Granny (Hermiony Criony Fidalia Middlestadt, would think of some outrageous reason that she was making mistakes. For instance, Fuchsia, Minnesota is spelled Fuchsia. But Granny sometimes spells it Fucschia. Look at the cover of the book. It is no mistake that Fuchsia is spelled two ways. At least that is what Granny says in the second Fuchsia, Minnesota series due out soon. I wouldn’t be surprised if eventually after all is said and done and Granny meets the the Biggest Big Guy of them all, our creator, that she misspells something on her tombstone too. She already has it written and she would find an excuse even if she is six feet under. Don’t worry, I have it on good authority that Granny is going to be around for a long time.

Perhaps in my stubbornness I am like my character in my book. Granny has many traits I admire and many traits that are like mine that drive others crazy, such as being too stubborn to see what was right before my eyes. Things were, undeniably different, than what I was seeing with my old glasses. It also made it hard for me to admit that I might be wrong about something.That also is a trait that I share with Granny.

I now can see those tags on the presents that will be under my Christmas tree. I can no longer open someone else’s gift by a pretend mistake with the excuse that I couldn’t read the tag. I would never have admitted it looked like an interesting gift and my curiosity got the better of me.

By the way, in you talk to my husband and family, you didn’t hear me admit that I am more like Granny than I thought, because Granny mimics some the things my mother used to do.I always vowed I would never be like my mother. My husband states from time to time: “You are just like your mother,” when he is exasperated by some of the stubborn things I do. Admitting that I am like Granny is admitting I am like my mother, and that would make him right. He can’t be right twice in one blog.

There is a saying: there is none so blind as those who will not see. It means you cannot make someone pay attention to something he or she does not notice. That was me. I didn’t notice I needed glasses, or I wouldn’t admit to the fact

That happens to us in life, especially at this time of year. What are you blind to this time of year? What is right in front of you that you could not see? Granny is going to open her eyes this season. Will you join her?


Granny didn’t always like to get up in the morning. It seemed a waste of a good bed to get out of it so early in the morning. First, Granny would wallow in the warmth. She would squirm a little and enjoy the softness of the mattress. Granny would then open one eye to see if it was light yet. If it appeared that the sun was up, she would open the other eye very slowly, not wanting to get too excited. Getting up too fast always made her head spin.

Granny would then stick her big toe out of the blanket, trying to determine the weather. Her big toe was a good barometer. If it started turning blue, she knew it was cold and her toe was going to throb on and off for the day. If it stayed red, Granny knew that it would be a good day for her flip flops, even though she wasn’t supposed to be wearing them. Her kids harassed her about wearing her flip flops, something about not walking properly and being at risk of falling. She couldn’t make them understand that at her age she was always at risk for falling, so why not live dangerously in her flip flops.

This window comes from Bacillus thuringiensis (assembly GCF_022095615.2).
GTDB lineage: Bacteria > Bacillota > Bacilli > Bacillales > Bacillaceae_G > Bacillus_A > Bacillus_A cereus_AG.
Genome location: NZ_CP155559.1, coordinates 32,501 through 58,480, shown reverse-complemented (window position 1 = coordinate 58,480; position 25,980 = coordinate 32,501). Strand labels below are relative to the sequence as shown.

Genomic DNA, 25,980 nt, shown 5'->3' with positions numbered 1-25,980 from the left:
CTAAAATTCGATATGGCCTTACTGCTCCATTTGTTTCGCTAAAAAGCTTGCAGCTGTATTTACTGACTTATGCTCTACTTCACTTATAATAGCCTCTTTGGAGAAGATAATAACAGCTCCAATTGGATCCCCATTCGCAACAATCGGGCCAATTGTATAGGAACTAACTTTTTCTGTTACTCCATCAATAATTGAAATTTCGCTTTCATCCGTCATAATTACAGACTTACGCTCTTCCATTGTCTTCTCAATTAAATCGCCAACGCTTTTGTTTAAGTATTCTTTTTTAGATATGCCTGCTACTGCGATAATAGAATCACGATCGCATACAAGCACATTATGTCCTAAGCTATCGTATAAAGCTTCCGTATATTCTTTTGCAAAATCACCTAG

Granny always looked around first before attempting the final lift out of her bed. She had to make sure there weren’t any kids or grandkids visiting before she threw off the covers. At her age it was easy to forget if her kids and grandkids had stayed over. Occasionally, she forgot they were there even before she climbed into bed. It didn’t bother her that her memory was a little foggy. It was a good excuse to use when she needed to get out of something she didn’t want to do, or if she got caught somewhere she wasn’t supposed to be.

Usually, if Granny remembered before she went to bed that her kids and grandkids stayed over, she would dress in her granny gown pajamas. It was what they expected of someone her age and she didn’t want to ruin their expectations. But when Granny was by herself, she occasionally slept in the nude and occasionally she wore her hot pink, silk shortie nightgown with red hearts on it. Or she might wear her purple leather PJ’s that stated Sexy Granny and I Know It.

Granny’s secret PJ’s always made her smile before she went to bed. It made the creaky body and the saggy skin feel better. She still felt like that sexy granny inside. Her mind never did keep up with her body.

There were times her kids would visit unexpectedly in the morning and have breakfast waiting for Granny when she stumbled into the kitchen from her warm bed. She could see the horror on their faces if they caught her in anything other than her granny pajamas. She would be sent to the wrinkle farm faster than she could lose her flip flops.

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I received an electronic version of the book in exchange for my fair and honest review. No compensation was received and my opinion was not influenced in any way. This post contains affiliate links.